Brand building in unprecedented times

With the world on pause, leaders from the media realm ask if it is a good time to turn the focus away from bottom-funnel efforts.
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This story originally appeared on Media in Canada.

Social distancing is keeping Canadians in their homes and away from their jobs. Non-essential purchases are low on priority lists. The challenge for advertisers is how to build long-term brand loyalty during these uncertain times.

Agency leaders say that now may be a good time to rethink plans to reduce bottom funnel, attribution-friendly buys and increase brand building.

Sarah Thompson, CSO of Mindshare, says that short-termism has been an issue in marketing and abandoning brand-building activities has been a trend in the industry. “We counsel our clients to always invest in your brand and think long-term about the choices they make. Brands that invested in their awareness and reach continue to be those that deliver better business results short-term. Multi-platform, strong storytelling, reach and balancing frequency with salience are what are essential to media plans.”

With a lot of brands pausing or cancelling their advertising in the short term, there could be an opportunity for some brands to use the current condition as a way to build some long-term momentum.

Scott Stewart, president of VMC Media Groups, says when a brand goes dark for long periods of time, they need to be mindful that it will take weeks and investment to get back to previous awareness levels. “Brands that can sustain their advertising and keep spending right now would definitely stand to benefit in the long term if they can afford to right now.”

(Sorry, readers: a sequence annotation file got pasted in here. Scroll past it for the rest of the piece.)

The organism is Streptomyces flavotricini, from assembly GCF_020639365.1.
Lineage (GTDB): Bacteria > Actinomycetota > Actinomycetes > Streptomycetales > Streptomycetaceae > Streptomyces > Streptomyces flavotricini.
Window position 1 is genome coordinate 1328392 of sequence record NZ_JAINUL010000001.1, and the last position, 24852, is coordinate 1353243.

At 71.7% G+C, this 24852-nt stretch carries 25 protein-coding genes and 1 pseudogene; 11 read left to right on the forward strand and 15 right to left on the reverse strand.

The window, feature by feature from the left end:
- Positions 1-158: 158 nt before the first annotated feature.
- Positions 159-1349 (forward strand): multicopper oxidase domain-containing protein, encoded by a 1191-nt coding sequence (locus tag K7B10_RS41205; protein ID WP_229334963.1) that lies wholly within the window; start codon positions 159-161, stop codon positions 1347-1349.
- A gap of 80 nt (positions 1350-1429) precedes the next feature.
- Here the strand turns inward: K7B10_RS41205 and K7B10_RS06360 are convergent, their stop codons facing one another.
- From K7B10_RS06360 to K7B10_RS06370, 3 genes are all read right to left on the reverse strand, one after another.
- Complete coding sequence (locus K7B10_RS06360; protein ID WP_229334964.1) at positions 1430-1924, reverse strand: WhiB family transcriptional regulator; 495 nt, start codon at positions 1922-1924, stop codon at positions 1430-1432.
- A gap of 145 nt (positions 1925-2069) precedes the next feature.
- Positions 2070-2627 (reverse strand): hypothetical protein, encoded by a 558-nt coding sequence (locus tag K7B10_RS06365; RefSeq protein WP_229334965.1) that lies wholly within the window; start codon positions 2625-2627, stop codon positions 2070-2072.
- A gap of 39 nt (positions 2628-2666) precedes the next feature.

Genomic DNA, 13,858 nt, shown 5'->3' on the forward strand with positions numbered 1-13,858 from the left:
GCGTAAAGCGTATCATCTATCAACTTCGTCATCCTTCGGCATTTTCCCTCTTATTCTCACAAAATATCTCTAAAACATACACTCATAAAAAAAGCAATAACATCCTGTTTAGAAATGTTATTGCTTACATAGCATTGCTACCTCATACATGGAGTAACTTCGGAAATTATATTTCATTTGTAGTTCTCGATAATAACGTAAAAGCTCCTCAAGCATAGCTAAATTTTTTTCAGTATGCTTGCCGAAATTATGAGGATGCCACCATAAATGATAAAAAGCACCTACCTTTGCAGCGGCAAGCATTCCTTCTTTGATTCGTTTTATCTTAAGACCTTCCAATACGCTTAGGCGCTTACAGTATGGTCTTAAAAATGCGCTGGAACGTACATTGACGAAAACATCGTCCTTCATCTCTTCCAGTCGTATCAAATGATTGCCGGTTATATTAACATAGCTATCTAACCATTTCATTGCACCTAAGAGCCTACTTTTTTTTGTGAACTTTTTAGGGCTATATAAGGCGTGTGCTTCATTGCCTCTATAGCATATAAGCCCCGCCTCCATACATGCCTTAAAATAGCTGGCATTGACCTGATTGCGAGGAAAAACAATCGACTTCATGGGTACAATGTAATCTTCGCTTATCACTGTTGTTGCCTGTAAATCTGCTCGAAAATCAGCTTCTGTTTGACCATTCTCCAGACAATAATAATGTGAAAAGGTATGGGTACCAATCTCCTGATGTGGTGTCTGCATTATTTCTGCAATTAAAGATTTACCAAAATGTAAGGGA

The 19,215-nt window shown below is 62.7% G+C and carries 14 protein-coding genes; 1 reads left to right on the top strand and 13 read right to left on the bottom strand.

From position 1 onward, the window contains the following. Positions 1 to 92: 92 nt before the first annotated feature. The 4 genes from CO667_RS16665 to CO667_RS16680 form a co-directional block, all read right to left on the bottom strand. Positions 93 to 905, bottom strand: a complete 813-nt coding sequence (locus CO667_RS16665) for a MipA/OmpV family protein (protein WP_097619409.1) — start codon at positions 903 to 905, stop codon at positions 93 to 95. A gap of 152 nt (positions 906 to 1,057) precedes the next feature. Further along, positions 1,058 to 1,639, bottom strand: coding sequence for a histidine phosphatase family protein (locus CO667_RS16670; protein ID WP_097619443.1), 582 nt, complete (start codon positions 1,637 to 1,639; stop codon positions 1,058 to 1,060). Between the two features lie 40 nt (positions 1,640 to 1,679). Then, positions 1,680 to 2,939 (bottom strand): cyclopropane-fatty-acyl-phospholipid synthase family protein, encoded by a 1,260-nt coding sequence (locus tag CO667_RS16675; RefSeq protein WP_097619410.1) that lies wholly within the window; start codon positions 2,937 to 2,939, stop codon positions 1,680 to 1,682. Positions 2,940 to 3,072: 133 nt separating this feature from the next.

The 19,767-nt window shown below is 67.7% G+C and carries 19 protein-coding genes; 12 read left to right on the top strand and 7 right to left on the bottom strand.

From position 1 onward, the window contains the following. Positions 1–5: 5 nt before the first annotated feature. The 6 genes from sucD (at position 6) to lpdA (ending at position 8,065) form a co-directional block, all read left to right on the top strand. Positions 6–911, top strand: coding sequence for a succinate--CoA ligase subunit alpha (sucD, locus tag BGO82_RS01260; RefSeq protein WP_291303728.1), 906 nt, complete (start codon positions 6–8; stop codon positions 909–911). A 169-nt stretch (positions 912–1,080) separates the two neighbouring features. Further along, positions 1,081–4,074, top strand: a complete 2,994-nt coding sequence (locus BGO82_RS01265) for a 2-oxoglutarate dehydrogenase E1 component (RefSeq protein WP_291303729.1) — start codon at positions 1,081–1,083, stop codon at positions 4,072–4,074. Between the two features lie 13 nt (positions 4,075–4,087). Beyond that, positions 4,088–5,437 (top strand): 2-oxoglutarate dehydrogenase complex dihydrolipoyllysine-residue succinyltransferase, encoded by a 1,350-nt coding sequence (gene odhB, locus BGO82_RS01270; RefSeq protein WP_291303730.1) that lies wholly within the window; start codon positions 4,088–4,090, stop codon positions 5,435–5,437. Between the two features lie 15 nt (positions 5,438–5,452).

That said, he pointed out that there are difficulties in terms of content to program against. With TV long being cited as one of the top platforms for brand-building, even with more people staying at home and potentially sitting down in front of the tube, it’s not so simple, says Stewart.

Last week, essentially every major sports league that broadcasts in Canada suspended their respective seasons. So far, sports networks have been presenting a variety of content from encore broadcasts of games to in-studio interviews. Live events such as the Canadian Screen Awards and the Junos have been cancelled, and some productions, such as that of the Canadian original Nurses, have been suspended.

Stewart admits it’s “pretty choppy content-wise.”

While there is definitely room for brand-building, right now, he says, “It’s hard to determine if that’s the right brand strategy right now – short of staying strong, staying the course and riding it out.”

Alex Panousis, incoming CEO at Carat, says in these unusual times there isn’t a one-size-fits-all approach for brands. She believes that each business needs to think about how they want to operate and what they owe to their customers. “This is about lifetime value, not short term wins.”

She says brands that are helping will win — which she admits doesn’t always come down to a media strategy. “I live part-time in a rural area in Ontario. One coffee shop closed but left a large self serve coffee bin for people to enjoy, along with alcohol wipes. A small thing, but brilliant. WestJet, their new cancellation policy; Loblaws limiting panic buying by imposing limits. Google offering virtual tools for free and Shaw giving away WiFi.”

But Panousis says no media strategy might be better than a bad media strategy, and that brands that focus on short-term sales that are inappropriate, such as resort or travel companies offering massive discounts, particularly when purchased programmatically against relevant content. “Bad idea. I get how hard this is, but focusing on the long game with a note of empathy is a recommendation. Your brand is here to support and accommodate during tough times, not take advantage. Finally, watch your context. Showing up on a site that sells masks for $90 is not a place for most brands.”